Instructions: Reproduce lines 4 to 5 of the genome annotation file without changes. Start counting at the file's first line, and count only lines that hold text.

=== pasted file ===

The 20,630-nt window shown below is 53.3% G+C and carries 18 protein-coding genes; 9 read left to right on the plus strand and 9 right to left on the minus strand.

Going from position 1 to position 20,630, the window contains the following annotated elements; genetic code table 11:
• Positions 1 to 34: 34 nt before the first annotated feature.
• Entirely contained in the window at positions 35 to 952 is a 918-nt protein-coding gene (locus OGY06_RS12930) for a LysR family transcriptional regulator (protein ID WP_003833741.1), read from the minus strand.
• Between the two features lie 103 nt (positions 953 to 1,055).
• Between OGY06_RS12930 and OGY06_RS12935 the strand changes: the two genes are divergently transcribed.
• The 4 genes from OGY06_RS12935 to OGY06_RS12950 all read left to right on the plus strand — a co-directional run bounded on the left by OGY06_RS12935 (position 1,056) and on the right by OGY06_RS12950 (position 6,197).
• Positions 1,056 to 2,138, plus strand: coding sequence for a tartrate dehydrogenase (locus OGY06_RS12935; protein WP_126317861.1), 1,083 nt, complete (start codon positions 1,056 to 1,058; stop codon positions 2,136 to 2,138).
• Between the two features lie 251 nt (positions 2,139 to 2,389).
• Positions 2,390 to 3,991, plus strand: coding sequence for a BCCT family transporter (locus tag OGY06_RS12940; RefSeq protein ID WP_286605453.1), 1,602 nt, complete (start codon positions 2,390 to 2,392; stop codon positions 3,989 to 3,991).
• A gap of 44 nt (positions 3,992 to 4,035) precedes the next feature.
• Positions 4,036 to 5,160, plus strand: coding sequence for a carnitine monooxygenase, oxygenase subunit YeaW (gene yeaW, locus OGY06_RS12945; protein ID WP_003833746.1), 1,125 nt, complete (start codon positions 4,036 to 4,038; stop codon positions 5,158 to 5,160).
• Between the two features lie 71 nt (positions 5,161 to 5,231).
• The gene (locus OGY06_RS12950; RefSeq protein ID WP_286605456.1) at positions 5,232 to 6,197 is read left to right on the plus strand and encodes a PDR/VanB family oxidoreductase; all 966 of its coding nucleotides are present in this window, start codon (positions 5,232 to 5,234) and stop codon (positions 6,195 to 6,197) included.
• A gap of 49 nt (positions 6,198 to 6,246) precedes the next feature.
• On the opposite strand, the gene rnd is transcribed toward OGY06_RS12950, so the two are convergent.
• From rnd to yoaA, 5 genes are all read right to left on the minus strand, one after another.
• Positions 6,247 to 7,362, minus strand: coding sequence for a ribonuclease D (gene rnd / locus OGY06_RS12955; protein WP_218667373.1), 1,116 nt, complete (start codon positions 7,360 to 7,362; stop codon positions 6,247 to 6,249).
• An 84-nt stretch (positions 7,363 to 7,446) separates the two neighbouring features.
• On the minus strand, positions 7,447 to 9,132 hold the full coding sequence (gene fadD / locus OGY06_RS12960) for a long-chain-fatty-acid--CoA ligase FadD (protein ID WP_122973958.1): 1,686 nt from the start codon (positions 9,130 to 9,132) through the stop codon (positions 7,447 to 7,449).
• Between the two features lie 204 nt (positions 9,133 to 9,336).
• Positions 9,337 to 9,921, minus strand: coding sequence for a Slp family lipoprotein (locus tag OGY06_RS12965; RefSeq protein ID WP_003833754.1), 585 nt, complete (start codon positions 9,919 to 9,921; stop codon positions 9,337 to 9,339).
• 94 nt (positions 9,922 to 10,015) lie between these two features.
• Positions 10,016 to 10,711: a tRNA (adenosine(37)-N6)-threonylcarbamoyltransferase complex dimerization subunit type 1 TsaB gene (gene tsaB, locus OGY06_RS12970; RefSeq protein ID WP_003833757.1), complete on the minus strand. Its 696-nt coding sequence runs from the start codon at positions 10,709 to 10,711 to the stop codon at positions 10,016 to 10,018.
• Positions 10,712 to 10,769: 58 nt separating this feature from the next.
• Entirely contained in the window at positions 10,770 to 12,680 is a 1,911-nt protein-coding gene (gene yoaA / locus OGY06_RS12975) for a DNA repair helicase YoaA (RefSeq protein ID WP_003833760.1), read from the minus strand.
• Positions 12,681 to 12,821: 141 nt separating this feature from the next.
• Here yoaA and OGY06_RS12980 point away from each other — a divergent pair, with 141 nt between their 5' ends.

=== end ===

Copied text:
• Entirely contained in the window at positions 35 to 952 is a 918-nt protein-coding gene (locus OGY06_RS12930) for a LysR family transcriptional regulator (protein ID WP_003833741.1), read from the minus strand.
• Between the two features lie 103 nt (positions 953 to 1,055).